From 1930, Albatross regularly conducted lengthy cruises around Australia, and to New Guinea and New Zealand, and training exercises with other RAN warships. When the tender was not at sea, No. 101 Flight operated from Richmond. During the early part of this period No. 101 Flight suffered from serious tensions as many members of the unit disliked their commander from December 1929, Squadron Leader Victor Scriven, who was an exchange officer from the Royal Air Force. Scriven behaved in a high-handed manner, and engaged in dangerous practices such as attempting to recover a Seagull on board Albatross while the ship was moving; this incident nearly resulted in the deaths of the aircraft's crew. On 19 March 1930 one of No. 101 Flight's Seagulls crashed during a fleet exercise near Doughboy Island off Tasmania, killing one member of the crew and badly injuring several others. On 7 August 1930 all of the flight's aircraft flew in formation over Brisbane. As a result of the low morale in No. 101 Flight, Scriven declared it to be unable to conduct naval co-operation tasks during late 1930 or early 1931. Following this incident he was relieved of command and replaced by Squadron Leader Joe Hewitt. During September 1931 and September 1932, No. 101 Flight aircraft made trial flights from the heavy cruisers HMAS Canberra and HMAS Australia respectively while these ships conducted cruises in the islands to the north of Australia.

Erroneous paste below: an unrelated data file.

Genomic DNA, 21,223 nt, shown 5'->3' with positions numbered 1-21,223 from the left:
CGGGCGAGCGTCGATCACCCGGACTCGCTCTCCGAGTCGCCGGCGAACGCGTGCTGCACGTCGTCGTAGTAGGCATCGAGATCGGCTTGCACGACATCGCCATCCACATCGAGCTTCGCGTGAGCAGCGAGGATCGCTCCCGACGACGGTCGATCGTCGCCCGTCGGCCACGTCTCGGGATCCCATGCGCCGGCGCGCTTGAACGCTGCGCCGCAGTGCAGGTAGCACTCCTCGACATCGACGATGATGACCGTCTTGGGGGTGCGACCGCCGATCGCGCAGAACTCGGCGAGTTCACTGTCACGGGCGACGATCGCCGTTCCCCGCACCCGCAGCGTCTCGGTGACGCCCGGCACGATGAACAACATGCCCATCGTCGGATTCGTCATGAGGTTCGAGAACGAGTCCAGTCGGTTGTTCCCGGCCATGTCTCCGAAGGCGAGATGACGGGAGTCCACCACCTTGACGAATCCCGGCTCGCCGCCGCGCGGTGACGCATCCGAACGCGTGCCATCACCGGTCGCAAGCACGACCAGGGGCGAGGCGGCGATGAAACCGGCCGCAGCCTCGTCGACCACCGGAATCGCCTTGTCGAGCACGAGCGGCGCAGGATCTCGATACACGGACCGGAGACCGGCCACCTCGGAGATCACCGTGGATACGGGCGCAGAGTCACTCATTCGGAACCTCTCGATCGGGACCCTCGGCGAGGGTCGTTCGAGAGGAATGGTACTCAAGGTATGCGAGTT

During their early service from Albatross, the performance of No. 101 Flight's Seagulls declined due to wear on their mechanical components and growth in weight from rust and water soakage. As a result of these problems, by 1931 the RAAF found it difficult to keep Albatross's air wing up to strength. That year, the Seagulls were overhauled at Cockatoo Island Dockyard in Sydney; this improved their performance, and the aviation writer for The Referee newspaper jokingly suggested "a flying equivalent of monkey glands" had been used to rejuvenate the Seagulls.